Friday, May 30, 2008

Europe Fuel Protests Spread Wider

Europe fuel protests spread wider

Fuel protests triggered by rising oil prices have spread to more countries across Europe, with thousands of fishermen on strike.

Union leaders said Portugal's entire coastal fleet stayed in port on Friday, while in Spain, 7,000 fishermen held protests at the agriculture ministry.

French fishermen have been protesting for weeks, with Belgian and Italian colleagues also involved.

UK and Dutch lorry drivers held similar protests earlier this week.

The strike reflects anger at the rising cost of fuel, with oil prices above $130 (83.40 euros; £65.80) a barrel.

Trade unions say the cost of diesel has become prohibitively high, after rising 300% over the past five years.

Wholesale fish prices, meanwhile, have been static for 20 years.

Fishermen's leaders from France, Spain and Italy have been meeting in Paris to co-ordinate strikes and protests over the next three weeks in the run-up to a European Union fisheries ministers' meeting.

The protesters are calling for direct immediate aid for the fisheries industry, coupled with increased subsidies.

The European Commission said in a statement it was willing to show flexibility towards the industry but it has ruled out subsidies to offset rising fuel costs.

Short-term aid packages were acceptable as long as they were used to address structural deficiencies in the fleets, it said.

'Ruin for fishermen'

Several thousand fishermen marched on the agriculture ministry in Madrid, where they handed out 20 tonnes of fresh fish to members of the public in an attempt to draw attention to their ailing industry.

Many blew whistles and klaxons, and let off firecrackers producing red smoke.

The BBC's Steve Kingstone at the protest said he could see flags from Catalonia, the Basque country and Galicia.

One banner read: "Soaring diesel plus cheap fish equals ruin for fishermen." Another chided Prime Minister Jose Luis Rodriguez Zapatero: "You are sending us to the cemetery."

One union leader in Barcelona said the country's fishing fleet was at a standstill.

"Compliance is total. The entire Spanish coast is at a halt," Jose Caparros told AFP news agency.

The unions also say they could blockade ports, a day after French police forcibly removed fishermen blocking oil depots.

"We must mobilise like the French and if we have to block ports, we'll block them," Xavier Aboy, a union leader in Galicia, told AFP.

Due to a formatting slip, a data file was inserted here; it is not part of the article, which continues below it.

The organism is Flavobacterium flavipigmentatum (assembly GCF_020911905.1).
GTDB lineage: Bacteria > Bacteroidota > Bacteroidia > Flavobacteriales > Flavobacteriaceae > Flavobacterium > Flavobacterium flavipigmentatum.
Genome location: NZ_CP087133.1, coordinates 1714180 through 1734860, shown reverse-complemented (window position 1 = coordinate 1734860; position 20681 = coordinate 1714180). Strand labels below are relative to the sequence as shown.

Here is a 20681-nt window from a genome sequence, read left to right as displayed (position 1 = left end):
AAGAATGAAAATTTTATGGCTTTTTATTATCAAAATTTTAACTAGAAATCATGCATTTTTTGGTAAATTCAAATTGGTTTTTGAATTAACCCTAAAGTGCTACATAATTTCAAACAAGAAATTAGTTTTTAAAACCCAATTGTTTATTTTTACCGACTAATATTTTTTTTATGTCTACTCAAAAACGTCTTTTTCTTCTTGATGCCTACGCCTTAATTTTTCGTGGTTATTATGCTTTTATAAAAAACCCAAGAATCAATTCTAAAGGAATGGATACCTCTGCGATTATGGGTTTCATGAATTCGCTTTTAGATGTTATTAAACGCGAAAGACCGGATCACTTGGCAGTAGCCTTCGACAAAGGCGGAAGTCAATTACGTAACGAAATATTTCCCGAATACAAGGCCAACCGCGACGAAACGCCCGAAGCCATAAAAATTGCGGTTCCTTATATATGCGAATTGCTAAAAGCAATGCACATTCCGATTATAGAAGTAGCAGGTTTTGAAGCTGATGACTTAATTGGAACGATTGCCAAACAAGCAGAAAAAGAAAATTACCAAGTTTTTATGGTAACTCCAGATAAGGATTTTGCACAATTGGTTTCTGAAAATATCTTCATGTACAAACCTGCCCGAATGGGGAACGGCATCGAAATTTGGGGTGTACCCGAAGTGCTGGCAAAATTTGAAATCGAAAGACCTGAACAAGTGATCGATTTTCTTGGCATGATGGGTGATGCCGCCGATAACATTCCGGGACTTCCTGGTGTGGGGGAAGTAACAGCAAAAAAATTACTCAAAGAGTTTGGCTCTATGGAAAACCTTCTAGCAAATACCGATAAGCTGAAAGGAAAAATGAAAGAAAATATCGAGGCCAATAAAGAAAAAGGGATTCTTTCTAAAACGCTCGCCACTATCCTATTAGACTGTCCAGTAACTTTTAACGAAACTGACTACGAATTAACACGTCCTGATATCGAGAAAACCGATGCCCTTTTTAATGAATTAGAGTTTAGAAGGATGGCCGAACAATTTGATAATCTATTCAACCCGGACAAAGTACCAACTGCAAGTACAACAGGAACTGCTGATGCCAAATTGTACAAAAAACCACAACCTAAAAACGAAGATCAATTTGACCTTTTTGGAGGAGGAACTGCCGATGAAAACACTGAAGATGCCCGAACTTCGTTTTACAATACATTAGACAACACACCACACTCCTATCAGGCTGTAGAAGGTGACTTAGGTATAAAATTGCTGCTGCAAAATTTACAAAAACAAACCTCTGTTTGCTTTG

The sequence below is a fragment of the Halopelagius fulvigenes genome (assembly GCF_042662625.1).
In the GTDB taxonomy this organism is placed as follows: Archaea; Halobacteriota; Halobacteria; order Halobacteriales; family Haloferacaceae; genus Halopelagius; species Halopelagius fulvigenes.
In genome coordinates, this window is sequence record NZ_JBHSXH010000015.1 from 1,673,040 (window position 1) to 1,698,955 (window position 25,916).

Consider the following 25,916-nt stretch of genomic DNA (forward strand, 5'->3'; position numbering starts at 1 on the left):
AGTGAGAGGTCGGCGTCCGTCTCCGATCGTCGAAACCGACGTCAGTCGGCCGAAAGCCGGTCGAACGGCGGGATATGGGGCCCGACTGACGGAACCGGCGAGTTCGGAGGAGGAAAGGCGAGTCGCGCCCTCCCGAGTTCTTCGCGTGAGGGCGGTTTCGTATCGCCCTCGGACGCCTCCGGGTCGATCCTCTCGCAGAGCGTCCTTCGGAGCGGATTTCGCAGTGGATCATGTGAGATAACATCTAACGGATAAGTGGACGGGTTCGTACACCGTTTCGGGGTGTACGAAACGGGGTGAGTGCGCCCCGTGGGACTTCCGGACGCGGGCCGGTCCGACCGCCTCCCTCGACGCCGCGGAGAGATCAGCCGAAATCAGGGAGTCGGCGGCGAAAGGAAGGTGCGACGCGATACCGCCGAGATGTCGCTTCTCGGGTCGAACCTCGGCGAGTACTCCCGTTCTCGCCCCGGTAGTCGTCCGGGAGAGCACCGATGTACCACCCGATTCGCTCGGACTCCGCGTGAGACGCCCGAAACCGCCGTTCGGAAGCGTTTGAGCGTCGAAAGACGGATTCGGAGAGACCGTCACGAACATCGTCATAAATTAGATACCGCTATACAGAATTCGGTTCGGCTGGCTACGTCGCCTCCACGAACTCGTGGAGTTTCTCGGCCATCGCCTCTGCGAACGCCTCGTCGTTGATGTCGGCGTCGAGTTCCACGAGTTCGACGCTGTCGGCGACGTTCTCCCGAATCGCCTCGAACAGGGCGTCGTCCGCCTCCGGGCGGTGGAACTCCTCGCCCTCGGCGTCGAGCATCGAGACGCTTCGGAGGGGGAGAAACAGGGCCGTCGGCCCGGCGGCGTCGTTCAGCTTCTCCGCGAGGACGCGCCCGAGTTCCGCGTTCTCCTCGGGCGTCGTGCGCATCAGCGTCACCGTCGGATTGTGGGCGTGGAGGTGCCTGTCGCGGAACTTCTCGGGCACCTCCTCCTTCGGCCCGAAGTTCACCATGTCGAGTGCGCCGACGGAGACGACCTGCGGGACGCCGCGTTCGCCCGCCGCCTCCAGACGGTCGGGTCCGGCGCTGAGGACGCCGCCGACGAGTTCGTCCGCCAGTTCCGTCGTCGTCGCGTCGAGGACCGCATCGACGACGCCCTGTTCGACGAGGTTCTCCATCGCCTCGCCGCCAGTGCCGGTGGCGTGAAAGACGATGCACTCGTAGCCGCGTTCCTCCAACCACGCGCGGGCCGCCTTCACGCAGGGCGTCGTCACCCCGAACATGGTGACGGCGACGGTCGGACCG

In France the authorities have offered 100m euros in aid, prompting some fishermen to return to work.

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At dawn on Thursday, French riot police cleared protesters from the Mediterranean oil depots of Fos-sur-Mer and Lavera, and a Total refinery at La Mede in the south.

On the same day police clashed with fishermen who burned tyres in the Atlantic port of Lorient, while hundreds protested in Quimper, Brittany.

On Friday, protesters blockaded the Channel port of Le Havre.

Hundreds of farmers have also been blocking oil terminals near the cities of Dijon and Toulouse.

In Italy, at least 5,000 fishermen are expected to strike, the main trade union Federcoopesca says. The government has already refused emergency aid to the industry.

But the BBC's David Willey in Rome says many fishermen are adopting a wait-and-see policy as talks with the government continue, and in the Adriatic ports the response to the strike has been mixed.

"No boats went out" in Portugal, a union leader there said, and in the central port of Peniche boat owners set up a barrier to prevent unloading.

Bulgarian bus drivers are also planning a one-hour strike on Friday, following protests by lorry drivers on Wednesday.

Story from BBC NEWS:
Published: 2008/05/30 12:55:14 GMT

Q&A: Record oil prices

Oil prices recently hit record highs above $135 a barrel and have doubled in less than a year.

Prime Minister Gordon Brown has called on producers to increase supply.

However, producers say that there is plenty of supply and blame the high prices on speculators.

Why are oil prices so high?

Economists will tell you that prices are set by supply and demand and, indeed, at the heart of the rise in oil prices are what are known as the fundamentals.

Demand for oil has been growing as Asia's power-house economies such as China and India fuel their rapid economic expansion.

At the same time, there are all sorts of worries about the supply of oil.

A lot of the world's oil comes from somewhat unstable countries, so every time oil workers are attacked in Nigeria or Iraqi oil facilities are damaged, people get concerned about the supply of oil.

So fundamentally, people are worried that demand may be growing faster than supply, and oil is such an important commodity that they are prepared to pay more and more for it if they are worried.

That all sounds pretty simple then

Well it would be if everybody had exact figures for the fundamentals that influence oil prices.

The problem is that nobody knows exactly how much oil there is in the ground, many producers are a bit cagey about admitting how much they have taken out and we do not know how much oil is in tankers being shipped around the world.

On top of that, we do not have reliable figures for how much oil most countries have squirreled away in case of emergencies or indeed exactly how much oil is being consumed.

So what determines prices is not the fundamentals but everybody's perceptions of the fundamentals.

That means that when proper figures, such as the weekly US inventories figures, are released, undue weight is placed on them because few countries are so transparent.

But other than that it's just like any other commodity?